Effects of diuretic and beta-blocker therapy in the Medical Research Council Trial

The American Journal of Medicine
G GreenbergW E Miall


The Medical Research Council's treatment trial for mild hypertension was designed to determine the effects of blood pressure reduction on cardiovascular morbidity and mortality rather than to compare the separate effects of thiazides and beta-adrenergic blocking agents. However, the simultaneous use of both active treatments was discouraged and comparisons in terms of blood pressure control, adverse drug reactions, and drug-related changes in the serum biochemistry are possible. The net differences in systolic and diastolic pressure between treated and control subjects were greater in older than in younger people; this net difference was more pronounced in the older people assigned at random to receive bendrofluazide as opposed to propranolol; this effect increased with time during the trial. The need for a supplementary drug (methyldopa) to control blood pressure at target level, was greater in the thiazide-treated group for all ages. Withdrawal from randomized treatment due to adverse reactions was greater in men receiving bendrofluazide than in those receiving propranolol, and greater for women receiving propranolol than in those receiving bendrofluazide. Thiazide treatment was shown, in a sub-study, to be associated with a ...Continue Reading


Apr 1, 1981·The American Journal of Medicine·O B HollandL Kuhnert
Apr 1, 1960·Circulation·W F WEAVER, H B BURCHELL

❮ Previous
Next ❯


Jan 1, 1989·European Journal of Clinical Pharmacology·B J LipworthD G McDevitt
Oct 1, 1989·Cardiovascular Drugs and Therapy·O RománA Valenzuela
Nov 1, 1990·The British Journal of Ophthalmology·J West, S Longstaff
Feb 14, 1986·The American Journal of Medicine·M H Weinberger
Mar 1, 1991·The American Journal of Medicine·K O'MalleyE O'Brien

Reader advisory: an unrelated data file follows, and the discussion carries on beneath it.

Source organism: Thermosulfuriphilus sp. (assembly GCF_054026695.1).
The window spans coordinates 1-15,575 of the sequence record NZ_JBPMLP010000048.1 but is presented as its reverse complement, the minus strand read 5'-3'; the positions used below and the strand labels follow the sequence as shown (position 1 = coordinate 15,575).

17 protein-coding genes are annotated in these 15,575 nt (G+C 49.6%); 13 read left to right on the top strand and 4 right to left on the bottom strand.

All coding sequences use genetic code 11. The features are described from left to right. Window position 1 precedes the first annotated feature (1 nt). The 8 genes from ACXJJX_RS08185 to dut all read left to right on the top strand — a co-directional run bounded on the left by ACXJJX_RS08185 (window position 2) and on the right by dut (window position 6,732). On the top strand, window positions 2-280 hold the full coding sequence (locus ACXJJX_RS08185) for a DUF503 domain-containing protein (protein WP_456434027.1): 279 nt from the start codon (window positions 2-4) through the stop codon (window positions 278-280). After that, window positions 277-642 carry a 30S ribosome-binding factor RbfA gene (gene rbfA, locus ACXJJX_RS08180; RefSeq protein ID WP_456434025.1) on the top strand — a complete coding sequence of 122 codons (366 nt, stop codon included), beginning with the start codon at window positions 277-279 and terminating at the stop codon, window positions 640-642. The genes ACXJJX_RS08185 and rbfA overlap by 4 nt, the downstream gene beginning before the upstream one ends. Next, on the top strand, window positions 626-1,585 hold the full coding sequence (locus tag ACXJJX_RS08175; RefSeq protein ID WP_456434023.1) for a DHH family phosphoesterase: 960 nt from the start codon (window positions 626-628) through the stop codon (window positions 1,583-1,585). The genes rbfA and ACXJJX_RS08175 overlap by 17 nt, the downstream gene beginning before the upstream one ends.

Apr 22, 1991·The American Journal of Cardiology·P FerrariP Weidmann
Jan 22, 2014·Expert Opinion on Pharmacotherapy·Juan TamargoLuis M Ruilope
Nov 1, 1989·American Heart Journal·W B Kannel, B L Carter
Apr 17, 2016·British Journal of Clinical Pharmacology·Charles KhouriMatthieu Roustit
Sep 1, 1990·The American Journal of the Medical Sciences·W G Thompson
Jun 1, 1991·The American Journal of the Medical Sciences·M J Horan
Mar 1, 1985·Hypertension·D Hyman, N M Kaplan
Jul 23, 2003·Journal of Human Hypertension·A Della ChiesaO M Hess
Oct 1, 1989·Journal of the American College of Nutrition·K Radack, C Deck
Jun 25, 2014·High Blood Pressure & Cardiovascular Prevention : the Official Journal of the Italian Society of Hypertension·Valentina TrimarcoNicola De Luca
Mar 1, 1997·Journal of Hypertension. Supplement : Official Journal of the International Society of Hypertension·A U Teuscher, P U Weidmann
Aug 1, 1988·British Journal of Clinical Pharmacology·W R McNabbA F Lant
Sep 1, 1993·The Annals of Pharmacotherapy·D G LabrecheJ L Bauman
Aug 1, 1996·The American Journal of the Medical Sciences·E C MaduT D Fraker
Jan 5, 2000·American Heart Journal·M R Weir, M Moser
Mar 1, 1994·Progress in Cardiovascular Diseases·J H Pinkney, J S Yudkin

❮ Previous
Next ❯

Related Concepts

Related Feeds

Antihypertensive Agents: Mechanisms of Action

Antihypertensive drugs are used to treat hypertension (high blood pressure) which aims to prevent the complications of high blood pressure, such as stroke and myocardial infarction. Discover the latest research on antihypertensive drugs and their mechanism of action here.